Chrysotoxum cautum


Species Biology

Preferred environment

Deciduous forest and scrub; unimproved grassland and lightly grazed grassland which has not been subject to ploughing or tillage. The single Irish specimen was apparently obtained from an area of estate parkland. It is characteristically a species of open, grassy areas in forest, both deciduous and coniferous, and unimproved, humid, but well-drained, grassland.

Adult habitat & habits

Open areas in forest or scrub on well-drained sites; clearings, tracksides etc.; usually flies within 2m from the ground; settles on foliage of bushes etc.

Flight period

May/July, plus April in southern Europe. Larva: undescribed. Egg: the morphology of the egg of this species is described by Chandler (1968). The morphology of the chorion of the egg is figured by Kuznetzov (1988). The female has been observed ovipositing on roadside grasses by Reemer and Goudsmits (2004) and on grasses and Galium at the edge of a Rubus thicket by Smith (2004). The eggs are apparently laid singly.

Flowers visited

White umbellifers; yellow composites; Allium ursinum, Caltha, Cornus, Crataegus, Euphorbia, Geranium, Plantago, Ranunculus, Rhamnus catharticus, Rubus, Sorbus aucuparia.

Irish reference specimens

In the collections of UM


van der Goot (1981). The female of this species is unique among European Chrysotoxum in possessing a longitudinal, median, membranous strip on abdominal tergite 6, which effectively divides this tergite into two parts. The male terminalia are illustrated by Lehrer (1971). The adult insect is figured in colour by Kormann (1988), Stubbs and Falk (1983) and Torp (1994).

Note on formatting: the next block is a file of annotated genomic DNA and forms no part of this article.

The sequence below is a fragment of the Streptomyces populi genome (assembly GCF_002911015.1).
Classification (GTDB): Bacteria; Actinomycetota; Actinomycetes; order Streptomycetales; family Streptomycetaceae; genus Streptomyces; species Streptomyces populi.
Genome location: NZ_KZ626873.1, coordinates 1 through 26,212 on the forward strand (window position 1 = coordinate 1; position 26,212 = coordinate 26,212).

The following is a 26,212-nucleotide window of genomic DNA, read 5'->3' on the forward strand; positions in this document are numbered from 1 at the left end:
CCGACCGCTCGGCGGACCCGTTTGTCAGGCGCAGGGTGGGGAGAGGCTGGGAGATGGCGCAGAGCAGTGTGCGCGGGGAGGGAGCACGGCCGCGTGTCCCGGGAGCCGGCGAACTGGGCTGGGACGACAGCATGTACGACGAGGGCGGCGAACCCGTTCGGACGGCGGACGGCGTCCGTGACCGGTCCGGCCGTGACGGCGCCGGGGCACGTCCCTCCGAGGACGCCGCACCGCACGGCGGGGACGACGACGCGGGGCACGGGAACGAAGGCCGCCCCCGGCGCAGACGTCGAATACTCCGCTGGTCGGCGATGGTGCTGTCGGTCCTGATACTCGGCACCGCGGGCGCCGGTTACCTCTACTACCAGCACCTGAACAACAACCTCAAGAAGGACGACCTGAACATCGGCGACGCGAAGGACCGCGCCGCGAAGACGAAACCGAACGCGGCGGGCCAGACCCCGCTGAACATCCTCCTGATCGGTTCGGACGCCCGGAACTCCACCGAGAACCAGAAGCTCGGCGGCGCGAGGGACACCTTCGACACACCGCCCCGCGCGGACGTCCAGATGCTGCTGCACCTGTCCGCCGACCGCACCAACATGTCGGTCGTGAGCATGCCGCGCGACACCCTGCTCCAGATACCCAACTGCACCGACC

World distribution(GBIF)

Finland south to the Pyrenees and Spain; Ireland (extinct?) and Britain (southern England) eastwards through central and southern Europe (Italy, the former Yugoslavia, Bulgaria, Greece) into Turkey and Russia as far as the Altai mountains (Mongolia). C. cautum reaches its northern limit in Europe at the southern tip of Norway. Further south it becomes frequent and widely distributed in Atlantic and central parts of Europe, extending beyond Europe southwards into Turkey and eastwards to Mongolia.

Irish distribution

Added to the Irish list by Speight and Nash (1993), on the basis of a solitary specimen collected in 1919. If C. cautum is not rediscovered in Ireland, inclusion of this species on the Irish list may require reconsideration. This large and distinctive species would seem to either be extinct in Ireland, or to have been recorded here in error. But in case it does persist in the island it should be included in any listing of insects requiring protection at national level. 

Temporal change

Records submitted to Data Centre in 2022

The following map is interactive. If you would prefer to view it full screen then click here.



Speight, M. C. D. (2008) Database of Irish Syrphidae (Diptera). Irish Wildlife Manuals, No. 36. National Parks and Wildlife Service. Department of Environment, Heritage and Local Government, Dublin, Ireland.

Speight, M.C.D. (2014) Species accounts of European Syrphidae (Diptera), 2014. Syrph the Net, the database of European Syrphidae, vol. 78, 321 pp., Syrph the Net publications, Dublin.